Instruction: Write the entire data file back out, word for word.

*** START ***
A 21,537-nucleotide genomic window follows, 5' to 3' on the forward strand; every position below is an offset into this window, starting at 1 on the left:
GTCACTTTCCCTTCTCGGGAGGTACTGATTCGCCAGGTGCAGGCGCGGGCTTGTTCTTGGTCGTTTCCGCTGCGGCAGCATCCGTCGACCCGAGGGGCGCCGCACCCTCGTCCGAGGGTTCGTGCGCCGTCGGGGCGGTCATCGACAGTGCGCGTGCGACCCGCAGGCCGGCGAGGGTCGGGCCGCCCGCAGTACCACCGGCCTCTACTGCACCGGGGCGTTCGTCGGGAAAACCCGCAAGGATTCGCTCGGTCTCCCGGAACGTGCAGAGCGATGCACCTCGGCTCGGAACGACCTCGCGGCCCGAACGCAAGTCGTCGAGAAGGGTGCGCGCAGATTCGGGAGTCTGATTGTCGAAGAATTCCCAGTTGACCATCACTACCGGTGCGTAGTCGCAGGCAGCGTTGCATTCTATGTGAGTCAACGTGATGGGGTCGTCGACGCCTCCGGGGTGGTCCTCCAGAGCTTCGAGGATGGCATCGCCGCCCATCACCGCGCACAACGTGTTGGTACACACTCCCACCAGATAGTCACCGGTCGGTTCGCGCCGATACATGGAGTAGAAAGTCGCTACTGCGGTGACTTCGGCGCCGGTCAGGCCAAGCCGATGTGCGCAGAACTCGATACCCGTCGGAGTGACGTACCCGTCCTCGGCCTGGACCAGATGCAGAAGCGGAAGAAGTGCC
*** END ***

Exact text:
A 21,537-nucleotide genomic window follows, 5' to 3' on the forward strand; every position below is an offset into this window, starting at 1 on the left:
GTCACTTTCCCTTCTCGGGAGGTACTGATTCGCCAGGTGCAGGCGCGGGCTTGTTCTTGGTCGTTTCCGCTGCGGCAGCATCCGTCGACCCGAGGGGCGCCGCACCCTCGTCCGAGGGTTCGTGCGCCGTCGGGGCGGTCATCGACAGTGCGCGTGCGACCCGCAGGCCGGCGAGGGTCGGGCCGCCCGCAGTACCACCGGCCTCTACTGCACCGGGGCGTTCGTCGGGAAAACCCGCAAGGATTCGCTCGGTCTCCCGGAACGTGCAGAGCGATGCACCTCGGCTCGGAACGACCTCGCGGCCCGAACGCAAGTCGTCGAGAAGGGTGCGCGCAGATTCGGGAGTCTGATTGTCGAAGAATTCCCAGTTGACCATCACTACCGGTGCGTAGTCGCAGGCAGCGTTGCATTCTATGTGAGTCAACGTGATGGGGTCGTCGACGCCTCCGGGGTGGTCCTCCAGAGCTTCGAGGATGGCATCGCCGCCCATCACCGCGCACAACGTGTTGGTACACACTCCCACCAGATAGTCACCGGTCGGTTCGCGCCGATACATGGAGTAGAAAGTCGCTACTGCGGTGACTTCGGCGCCGGTCAGGCCAAGCCGATGTGCGCAGAACTCGATACCCGTCGGAGTGACGTACCCGTCCTCGGCCTGGACCAGATGCAGAAGCGGAAGAAGTGCC